But wait! In the intro to this blog post, the chord progression was written II – V – I. The ‘two’ chord wasn’t the lower case ii (minor) but the upper case II (major).
Major and minor chords are characterized by the middle note — if it’s a major 3rd above the lowest note of the chord, the chord is major. If it’s a minor third above the lowest note, the chord is minor.
You can turn any major chord into minor by lowering the middle note by a half step (semitone).
You can also turn any minor chord into major by raising the middle note by a half step.
And in I Love Coffee, I Love Tea, chord ii has been turned into a major chord by raising its middle note a half step, changing C-flat to C-natural, making the chord II.
V – I chord progression in C
V – I is the strongest chord progression in music. In the key of C, this is chord G (V, dominant) to C (I, tonic).
This strong V – I effect can be extended into a longer, stronger chord progression by circling around a series of chords known as the Circle of Fifths.
The Circle of Fifths usually refers to a chain of similar key signatures. But the same flow can also be used in musical compositions to create very strong chord progressions.
Chord progression in C
Let’s begin with chords V – I moving from the G chord to C chord.
What would happen if we added a chord before the G chord that’s a fifth above it?
That would be d minor to G, then to C. It sounds really strong! Why? Because, the d minor chord acts like a type of dominant to the G chord. After all, it’s a fifth above.
In the key of C, the ii – V – I progression is d minor – G – C (chord two – chord five – chord one).
But there’s a way to make this chord progression even stronger!
If you change the d minor chord to D Major (by playing F sharp), this is the true dominant of G. So this progression would look like II – V – I, D – G – C. (Cool fact: musicians would say, “Five of five – five – one” — because the D chord is the fifth chord of the fifth chord).
This is why it’s called a circle of fifths chord progression! You take the strongest chord progression and just repeat it down a whole line of chords whose root notes are a fifth apart. It’s okay for some minor chords to be in there, but sometimes it’s fun to turn one into a major chord (a ‘secondary dominant’) because it sounds so strong!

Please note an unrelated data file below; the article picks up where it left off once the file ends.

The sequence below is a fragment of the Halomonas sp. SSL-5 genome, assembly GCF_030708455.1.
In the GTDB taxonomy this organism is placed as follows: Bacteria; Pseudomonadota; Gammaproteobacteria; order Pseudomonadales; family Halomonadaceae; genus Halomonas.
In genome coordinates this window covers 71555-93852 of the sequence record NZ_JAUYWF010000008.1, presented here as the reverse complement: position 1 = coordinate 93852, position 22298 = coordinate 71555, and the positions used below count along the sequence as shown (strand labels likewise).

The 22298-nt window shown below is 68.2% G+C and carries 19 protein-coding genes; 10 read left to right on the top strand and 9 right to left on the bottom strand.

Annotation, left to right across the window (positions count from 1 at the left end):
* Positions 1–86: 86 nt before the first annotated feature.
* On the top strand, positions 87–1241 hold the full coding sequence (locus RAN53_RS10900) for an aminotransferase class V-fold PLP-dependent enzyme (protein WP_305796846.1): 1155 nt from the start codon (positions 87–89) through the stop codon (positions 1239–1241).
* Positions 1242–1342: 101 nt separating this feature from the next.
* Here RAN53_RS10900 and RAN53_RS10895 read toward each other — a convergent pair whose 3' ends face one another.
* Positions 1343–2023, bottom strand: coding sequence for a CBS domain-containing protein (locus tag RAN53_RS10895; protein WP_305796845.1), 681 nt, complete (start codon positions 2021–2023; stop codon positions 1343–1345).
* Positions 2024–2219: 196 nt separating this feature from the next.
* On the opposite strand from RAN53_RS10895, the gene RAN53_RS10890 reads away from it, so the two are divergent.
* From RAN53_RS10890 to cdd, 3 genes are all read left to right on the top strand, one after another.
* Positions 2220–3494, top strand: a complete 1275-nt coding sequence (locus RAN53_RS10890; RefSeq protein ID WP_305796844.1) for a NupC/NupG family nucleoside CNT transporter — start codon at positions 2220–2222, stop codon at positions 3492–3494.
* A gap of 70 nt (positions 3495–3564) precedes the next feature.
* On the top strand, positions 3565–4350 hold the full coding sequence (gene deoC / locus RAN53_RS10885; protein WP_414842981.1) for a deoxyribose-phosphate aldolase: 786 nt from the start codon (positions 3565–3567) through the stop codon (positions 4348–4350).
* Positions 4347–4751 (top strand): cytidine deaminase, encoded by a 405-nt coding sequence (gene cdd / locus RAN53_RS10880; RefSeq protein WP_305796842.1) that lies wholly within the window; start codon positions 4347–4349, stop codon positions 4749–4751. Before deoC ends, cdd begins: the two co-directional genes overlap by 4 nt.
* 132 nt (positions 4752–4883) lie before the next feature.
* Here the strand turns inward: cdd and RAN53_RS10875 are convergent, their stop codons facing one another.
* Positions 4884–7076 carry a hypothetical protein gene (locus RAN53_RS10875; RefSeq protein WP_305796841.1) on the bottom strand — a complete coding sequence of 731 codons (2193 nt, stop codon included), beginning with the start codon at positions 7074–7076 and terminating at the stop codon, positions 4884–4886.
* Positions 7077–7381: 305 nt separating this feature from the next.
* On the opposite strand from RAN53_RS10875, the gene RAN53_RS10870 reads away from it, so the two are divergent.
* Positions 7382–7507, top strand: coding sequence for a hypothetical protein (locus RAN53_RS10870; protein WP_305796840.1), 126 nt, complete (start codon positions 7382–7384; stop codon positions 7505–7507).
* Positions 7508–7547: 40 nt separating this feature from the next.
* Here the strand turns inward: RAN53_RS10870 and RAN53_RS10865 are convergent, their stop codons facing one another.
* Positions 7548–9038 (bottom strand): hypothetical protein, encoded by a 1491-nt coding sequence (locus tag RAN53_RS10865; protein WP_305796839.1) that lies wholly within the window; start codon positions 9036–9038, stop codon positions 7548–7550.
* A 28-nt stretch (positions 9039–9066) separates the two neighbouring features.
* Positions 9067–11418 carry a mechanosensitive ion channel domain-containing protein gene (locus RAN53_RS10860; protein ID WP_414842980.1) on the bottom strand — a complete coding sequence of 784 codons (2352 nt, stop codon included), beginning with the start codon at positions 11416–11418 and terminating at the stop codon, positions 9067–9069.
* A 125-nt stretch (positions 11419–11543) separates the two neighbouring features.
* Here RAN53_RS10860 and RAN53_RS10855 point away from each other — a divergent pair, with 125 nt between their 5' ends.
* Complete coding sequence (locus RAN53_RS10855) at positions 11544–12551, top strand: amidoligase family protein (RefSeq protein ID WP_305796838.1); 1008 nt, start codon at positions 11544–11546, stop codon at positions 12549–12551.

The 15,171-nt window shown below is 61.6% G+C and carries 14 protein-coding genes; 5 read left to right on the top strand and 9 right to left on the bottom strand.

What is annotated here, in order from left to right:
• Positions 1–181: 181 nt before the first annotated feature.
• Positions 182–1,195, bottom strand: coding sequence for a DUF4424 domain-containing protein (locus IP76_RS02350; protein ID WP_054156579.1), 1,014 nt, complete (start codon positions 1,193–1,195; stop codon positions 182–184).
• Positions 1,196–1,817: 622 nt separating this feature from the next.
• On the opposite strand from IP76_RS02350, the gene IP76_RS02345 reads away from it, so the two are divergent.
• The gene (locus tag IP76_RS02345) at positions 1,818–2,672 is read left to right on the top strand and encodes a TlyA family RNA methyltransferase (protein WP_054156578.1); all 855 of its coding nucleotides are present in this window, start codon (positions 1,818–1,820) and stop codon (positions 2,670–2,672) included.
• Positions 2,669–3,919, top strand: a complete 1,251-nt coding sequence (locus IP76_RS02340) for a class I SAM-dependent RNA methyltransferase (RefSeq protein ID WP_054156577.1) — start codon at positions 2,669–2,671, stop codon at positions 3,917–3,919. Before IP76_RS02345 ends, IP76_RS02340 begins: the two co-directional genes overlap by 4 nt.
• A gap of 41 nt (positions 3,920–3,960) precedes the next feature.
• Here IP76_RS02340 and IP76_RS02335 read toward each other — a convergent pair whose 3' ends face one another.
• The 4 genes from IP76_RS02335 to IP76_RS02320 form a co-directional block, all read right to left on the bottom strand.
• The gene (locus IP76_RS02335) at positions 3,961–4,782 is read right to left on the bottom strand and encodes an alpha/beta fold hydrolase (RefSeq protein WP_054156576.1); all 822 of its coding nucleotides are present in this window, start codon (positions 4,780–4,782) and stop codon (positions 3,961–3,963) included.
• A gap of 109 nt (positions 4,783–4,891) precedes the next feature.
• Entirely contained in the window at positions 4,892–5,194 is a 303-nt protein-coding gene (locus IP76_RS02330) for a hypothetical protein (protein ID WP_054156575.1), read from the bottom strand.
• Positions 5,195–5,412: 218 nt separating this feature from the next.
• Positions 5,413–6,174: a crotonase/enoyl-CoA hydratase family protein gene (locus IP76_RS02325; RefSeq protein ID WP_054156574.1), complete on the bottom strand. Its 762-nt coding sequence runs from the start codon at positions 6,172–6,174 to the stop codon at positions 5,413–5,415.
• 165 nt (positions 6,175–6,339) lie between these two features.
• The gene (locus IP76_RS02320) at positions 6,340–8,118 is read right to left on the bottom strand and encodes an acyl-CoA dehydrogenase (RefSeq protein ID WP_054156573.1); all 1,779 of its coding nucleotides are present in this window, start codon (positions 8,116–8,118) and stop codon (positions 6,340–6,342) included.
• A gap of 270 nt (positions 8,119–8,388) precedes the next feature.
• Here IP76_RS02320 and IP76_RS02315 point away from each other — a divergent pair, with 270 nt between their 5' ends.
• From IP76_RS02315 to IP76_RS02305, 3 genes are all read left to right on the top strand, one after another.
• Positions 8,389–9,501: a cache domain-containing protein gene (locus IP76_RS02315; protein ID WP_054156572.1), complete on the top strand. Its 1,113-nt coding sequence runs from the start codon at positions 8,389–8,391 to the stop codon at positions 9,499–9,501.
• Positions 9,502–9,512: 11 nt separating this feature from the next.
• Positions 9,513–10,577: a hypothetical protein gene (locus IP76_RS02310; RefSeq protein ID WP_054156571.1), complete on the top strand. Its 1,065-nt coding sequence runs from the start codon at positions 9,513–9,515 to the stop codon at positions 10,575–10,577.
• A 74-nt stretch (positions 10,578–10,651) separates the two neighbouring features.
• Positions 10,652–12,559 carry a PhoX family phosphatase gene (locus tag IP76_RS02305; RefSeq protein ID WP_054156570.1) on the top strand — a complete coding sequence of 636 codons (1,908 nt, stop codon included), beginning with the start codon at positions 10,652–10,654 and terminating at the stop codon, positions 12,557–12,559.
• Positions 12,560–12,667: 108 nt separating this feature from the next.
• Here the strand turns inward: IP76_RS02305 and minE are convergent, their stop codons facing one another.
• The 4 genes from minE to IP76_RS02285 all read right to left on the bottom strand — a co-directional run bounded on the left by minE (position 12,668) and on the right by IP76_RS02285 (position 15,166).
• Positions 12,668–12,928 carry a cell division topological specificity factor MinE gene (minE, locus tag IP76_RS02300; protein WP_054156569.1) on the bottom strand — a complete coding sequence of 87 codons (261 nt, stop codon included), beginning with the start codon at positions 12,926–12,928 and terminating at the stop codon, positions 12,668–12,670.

And…this leads us to the reason the chord progression of I Love Coffee, I Love Tea sounds so strong. Chord ii has been turned into a major II chord, and is a true “five of five”!
This blog post is part of a series. Not only will you learn the various parts of I Love Coffee, I Love Tea, but you’ll learn how to teach them to a family member. Then, play the duet together or with the ‘Play-along’ videos included in the series.
Ready for more?
This post explores being creative with arranging music. I Love Coffee, I Love Tea helps break down fears and sets students on the thrilling path of putting their own special touches on a famous piece!
Are you a piano teacher? To unlock this amazing series on I Love Coffee, I Love Tea, start here: Piano play-along duet: I Love Coffee I Love Tea and Knuckles [Teacher intro]
Do you like this post and want more? In the side menu click “follow” to get notification of my posts each week in your inbox.
I appreciate shares, comments and likes. Happy teaching! ❤
Video of the Week
You Better Run, Late Elementary, Level 2. Have you ever felt the hair stand up on the back of your neck? Or, the chill of fear slowly creep up your spine? If so, You Better Run captures that moment of fight, freeze or flight, and in this case you RUN! The tempo marking says with adrenaline, so play the running eighth fifths with a quiet, thrilling energy. This fifth pattern is varied with syncopated rhythms, and then the music gets really scary with descending chromatic passages. Hope you get away! Want this piece? Here’s the link to get the You Better Run sheet music!